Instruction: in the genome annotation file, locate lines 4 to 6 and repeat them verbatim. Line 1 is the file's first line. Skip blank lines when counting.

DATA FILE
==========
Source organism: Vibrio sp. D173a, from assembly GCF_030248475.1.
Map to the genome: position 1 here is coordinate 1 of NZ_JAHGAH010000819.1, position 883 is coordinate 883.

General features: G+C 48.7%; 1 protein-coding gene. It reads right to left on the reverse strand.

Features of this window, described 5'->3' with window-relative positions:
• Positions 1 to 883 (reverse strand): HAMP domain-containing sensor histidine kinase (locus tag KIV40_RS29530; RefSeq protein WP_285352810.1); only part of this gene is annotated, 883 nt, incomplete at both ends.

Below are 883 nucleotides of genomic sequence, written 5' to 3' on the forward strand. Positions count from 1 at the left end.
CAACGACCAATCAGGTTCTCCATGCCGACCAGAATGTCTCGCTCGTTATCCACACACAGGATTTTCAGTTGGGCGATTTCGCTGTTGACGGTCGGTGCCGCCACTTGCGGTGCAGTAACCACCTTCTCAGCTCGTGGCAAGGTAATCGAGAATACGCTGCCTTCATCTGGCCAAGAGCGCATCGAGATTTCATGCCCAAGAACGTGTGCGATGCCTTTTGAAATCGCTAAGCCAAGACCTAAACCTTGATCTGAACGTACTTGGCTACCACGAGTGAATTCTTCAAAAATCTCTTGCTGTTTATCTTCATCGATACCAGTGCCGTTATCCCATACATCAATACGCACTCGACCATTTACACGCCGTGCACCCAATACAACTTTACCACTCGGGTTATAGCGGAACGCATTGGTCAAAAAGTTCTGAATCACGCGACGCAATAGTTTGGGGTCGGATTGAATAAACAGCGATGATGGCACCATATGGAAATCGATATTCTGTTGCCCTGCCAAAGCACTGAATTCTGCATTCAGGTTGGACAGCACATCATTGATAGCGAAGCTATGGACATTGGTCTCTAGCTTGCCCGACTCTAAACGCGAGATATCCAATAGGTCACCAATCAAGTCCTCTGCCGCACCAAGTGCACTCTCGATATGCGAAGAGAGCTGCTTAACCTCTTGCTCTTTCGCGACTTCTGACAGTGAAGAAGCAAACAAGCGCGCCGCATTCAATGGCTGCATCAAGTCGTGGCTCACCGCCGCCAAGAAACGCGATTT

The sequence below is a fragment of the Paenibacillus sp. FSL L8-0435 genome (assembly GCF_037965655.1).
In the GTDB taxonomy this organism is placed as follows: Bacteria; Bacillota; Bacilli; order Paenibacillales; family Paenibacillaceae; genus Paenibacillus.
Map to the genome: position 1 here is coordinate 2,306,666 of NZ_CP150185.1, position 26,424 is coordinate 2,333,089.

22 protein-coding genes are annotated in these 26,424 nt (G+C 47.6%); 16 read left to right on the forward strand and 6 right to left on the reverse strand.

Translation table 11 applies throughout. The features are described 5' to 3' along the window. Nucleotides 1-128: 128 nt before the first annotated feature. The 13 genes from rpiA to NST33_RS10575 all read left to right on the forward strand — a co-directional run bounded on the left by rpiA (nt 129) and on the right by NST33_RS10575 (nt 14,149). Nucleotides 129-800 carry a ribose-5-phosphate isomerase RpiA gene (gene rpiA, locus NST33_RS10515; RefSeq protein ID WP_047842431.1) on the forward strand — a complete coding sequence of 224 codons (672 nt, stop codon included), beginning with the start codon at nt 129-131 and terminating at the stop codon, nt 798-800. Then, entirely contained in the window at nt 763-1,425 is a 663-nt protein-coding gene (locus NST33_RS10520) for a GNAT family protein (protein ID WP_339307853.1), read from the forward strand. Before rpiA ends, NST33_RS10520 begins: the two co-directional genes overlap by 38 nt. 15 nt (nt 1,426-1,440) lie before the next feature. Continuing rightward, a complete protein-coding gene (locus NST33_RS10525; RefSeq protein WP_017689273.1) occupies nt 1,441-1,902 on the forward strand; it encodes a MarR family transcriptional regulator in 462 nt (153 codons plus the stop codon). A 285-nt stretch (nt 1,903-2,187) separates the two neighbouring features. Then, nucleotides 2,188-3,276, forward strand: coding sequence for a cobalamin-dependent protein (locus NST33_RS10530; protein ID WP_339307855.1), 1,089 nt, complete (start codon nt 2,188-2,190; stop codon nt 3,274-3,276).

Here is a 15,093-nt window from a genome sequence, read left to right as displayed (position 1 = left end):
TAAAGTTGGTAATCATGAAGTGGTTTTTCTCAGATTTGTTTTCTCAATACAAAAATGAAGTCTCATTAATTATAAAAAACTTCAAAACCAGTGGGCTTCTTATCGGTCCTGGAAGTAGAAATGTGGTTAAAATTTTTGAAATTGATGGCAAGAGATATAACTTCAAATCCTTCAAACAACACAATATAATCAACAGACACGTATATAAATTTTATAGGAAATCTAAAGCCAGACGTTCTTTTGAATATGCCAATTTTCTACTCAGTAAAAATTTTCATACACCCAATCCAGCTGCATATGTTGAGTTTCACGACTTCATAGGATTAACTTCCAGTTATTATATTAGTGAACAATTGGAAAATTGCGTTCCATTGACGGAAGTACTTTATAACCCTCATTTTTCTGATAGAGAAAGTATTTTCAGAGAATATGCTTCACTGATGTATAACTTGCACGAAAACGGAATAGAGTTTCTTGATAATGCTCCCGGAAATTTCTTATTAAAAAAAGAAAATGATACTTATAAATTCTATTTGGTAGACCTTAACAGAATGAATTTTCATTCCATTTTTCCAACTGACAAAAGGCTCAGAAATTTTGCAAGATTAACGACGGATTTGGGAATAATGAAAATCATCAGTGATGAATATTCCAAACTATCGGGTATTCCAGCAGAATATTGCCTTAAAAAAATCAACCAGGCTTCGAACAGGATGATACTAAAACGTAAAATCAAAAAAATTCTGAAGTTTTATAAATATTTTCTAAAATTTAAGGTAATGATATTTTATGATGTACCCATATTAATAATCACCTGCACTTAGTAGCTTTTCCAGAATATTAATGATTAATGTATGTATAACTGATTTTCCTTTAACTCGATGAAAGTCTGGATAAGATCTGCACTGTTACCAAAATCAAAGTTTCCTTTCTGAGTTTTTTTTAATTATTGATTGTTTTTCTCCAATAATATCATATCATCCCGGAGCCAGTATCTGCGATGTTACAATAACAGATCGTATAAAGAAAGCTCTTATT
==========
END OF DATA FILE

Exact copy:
Features of this window, described 5'->3' with window-relative positions:
• Positions 1 to 883 (reverse strand): HAMP domain-containing sensor histidine kinase (locus tag KIV40_RS29530; RefSeq protein WP_285352810.1); only part of this gene is annotated, 883 nt, incomplete at both ends.

Below are 883 nucleotides of genomic sequence, written 5' to 3' on the forward strand. Positions count from 1 at the left end.